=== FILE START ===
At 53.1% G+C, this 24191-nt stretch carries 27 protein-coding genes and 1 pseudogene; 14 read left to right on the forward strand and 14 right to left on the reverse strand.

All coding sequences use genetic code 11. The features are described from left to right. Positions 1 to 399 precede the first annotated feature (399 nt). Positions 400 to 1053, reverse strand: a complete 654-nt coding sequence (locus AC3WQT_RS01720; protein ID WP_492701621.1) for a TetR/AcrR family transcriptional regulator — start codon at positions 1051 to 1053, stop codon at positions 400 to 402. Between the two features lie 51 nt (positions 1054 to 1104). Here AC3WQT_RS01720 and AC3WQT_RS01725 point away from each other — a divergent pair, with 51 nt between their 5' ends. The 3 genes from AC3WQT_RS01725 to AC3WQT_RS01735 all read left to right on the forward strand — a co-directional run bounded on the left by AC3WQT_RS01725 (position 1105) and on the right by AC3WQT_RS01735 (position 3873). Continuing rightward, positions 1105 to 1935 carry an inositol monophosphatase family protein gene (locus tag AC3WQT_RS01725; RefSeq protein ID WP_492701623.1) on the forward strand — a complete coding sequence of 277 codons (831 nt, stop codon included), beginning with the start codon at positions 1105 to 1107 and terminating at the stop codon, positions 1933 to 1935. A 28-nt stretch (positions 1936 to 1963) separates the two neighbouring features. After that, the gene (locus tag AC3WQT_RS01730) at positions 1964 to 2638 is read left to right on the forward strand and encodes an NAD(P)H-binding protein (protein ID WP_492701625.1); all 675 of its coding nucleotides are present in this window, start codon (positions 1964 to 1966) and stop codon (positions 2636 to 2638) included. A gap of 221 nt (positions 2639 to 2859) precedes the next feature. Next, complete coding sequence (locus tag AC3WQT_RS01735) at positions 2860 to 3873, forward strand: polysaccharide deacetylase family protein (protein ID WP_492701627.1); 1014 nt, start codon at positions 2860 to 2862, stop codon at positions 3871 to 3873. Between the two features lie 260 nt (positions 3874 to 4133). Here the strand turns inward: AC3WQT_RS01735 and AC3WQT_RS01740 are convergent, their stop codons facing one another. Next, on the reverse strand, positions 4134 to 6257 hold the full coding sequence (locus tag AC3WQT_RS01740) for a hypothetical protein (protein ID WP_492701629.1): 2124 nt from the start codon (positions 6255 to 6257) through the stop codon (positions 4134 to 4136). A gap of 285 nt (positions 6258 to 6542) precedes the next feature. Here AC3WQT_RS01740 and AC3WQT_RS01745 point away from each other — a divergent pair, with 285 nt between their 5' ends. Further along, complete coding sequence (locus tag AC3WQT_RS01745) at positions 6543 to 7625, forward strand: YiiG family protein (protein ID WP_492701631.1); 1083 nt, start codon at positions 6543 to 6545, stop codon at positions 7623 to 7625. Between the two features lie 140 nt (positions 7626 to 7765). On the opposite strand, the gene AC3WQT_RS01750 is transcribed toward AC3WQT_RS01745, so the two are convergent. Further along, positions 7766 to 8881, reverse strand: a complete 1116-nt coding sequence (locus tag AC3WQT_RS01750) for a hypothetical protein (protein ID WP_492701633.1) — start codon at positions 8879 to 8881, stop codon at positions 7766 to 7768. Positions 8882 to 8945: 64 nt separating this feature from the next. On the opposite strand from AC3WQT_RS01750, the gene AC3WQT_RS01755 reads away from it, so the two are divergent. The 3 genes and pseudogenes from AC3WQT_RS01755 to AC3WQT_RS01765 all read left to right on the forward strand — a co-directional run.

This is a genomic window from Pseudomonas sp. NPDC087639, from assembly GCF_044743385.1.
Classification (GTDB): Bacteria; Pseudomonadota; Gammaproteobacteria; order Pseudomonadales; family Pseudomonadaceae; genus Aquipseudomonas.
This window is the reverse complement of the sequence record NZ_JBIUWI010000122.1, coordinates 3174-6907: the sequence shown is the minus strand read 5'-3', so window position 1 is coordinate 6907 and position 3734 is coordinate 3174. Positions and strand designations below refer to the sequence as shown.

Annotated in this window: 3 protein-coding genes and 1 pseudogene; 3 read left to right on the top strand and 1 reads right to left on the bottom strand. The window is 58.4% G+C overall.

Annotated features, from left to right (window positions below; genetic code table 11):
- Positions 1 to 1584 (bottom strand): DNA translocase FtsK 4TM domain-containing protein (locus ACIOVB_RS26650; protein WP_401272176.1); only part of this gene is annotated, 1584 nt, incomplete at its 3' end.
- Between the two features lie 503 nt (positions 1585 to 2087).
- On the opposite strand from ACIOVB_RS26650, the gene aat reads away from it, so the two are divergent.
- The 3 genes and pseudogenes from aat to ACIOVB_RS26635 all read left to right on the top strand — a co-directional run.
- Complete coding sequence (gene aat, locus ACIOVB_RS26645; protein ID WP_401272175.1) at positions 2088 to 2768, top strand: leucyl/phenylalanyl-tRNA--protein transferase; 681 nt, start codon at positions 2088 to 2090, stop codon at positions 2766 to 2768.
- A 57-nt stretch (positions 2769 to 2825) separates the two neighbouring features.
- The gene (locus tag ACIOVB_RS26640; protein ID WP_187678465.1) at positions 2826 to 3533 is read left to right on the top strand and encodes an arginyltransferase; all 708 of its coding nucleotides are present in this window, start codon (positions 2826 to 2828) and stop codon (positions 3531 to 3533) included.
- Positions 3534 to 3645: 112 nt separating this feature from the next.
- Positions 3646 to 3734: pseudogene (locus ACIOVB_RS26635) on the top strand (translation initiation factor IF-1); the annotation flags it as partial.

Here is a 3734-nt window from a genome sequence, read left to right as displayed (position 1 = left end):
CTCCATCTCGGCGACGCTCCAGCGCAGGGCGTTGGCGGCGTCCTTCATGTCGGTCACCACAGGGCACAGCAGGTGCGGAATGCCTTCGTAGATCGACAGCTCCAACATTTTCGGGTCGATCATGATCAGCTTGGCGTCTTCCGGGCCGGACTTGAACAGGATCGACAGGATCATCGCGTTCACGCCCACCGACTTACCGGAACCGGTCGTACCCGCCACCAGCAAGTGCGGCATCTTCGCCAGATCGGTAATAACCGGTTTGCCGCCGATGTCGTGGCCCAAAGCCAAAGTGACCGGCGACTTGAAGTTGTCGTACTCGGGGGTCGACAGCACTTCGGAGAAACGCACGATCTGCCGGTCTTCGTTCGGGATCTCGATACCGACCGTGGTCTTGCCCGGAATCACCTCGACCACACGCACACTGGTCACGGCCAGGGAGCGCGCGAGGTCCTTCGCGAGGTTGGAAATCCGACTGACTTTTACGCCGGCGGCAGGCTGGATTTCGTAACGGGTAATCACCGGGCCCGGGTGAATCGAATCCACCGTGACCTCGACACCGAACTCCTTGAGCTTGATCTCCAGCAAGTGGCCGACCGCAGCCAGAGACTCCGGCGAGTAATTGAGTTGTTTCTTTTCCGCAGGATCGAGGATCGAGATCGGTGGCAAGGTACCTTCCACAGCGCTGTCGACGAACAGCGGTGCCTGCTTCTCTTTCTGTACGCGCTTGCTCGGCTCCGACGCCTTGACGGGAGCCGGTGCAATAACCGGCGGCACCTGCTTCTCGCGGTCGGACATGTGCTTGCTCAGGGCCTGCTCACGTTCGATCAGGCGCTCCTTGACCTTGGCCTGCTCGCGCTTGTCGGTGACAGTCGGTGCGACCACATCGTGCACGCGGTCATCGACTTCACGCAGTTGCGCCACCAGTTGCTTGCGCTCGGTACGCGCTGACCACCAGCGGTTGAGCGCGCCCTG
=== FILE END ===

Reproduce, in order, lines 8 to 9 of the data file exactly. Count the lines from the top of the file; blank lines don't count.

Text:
- Positions 1 to 1584 (bottom strand): DNA translocase FtsK 4TM domain-containing protein (locus ACIOVB_RS26650; protein WP_401272176.1); only part of this gene is annotated, 1584 nt, incomplete at its 3' end.
- Between the two features lie 503 nt (positions 1585 to 2087).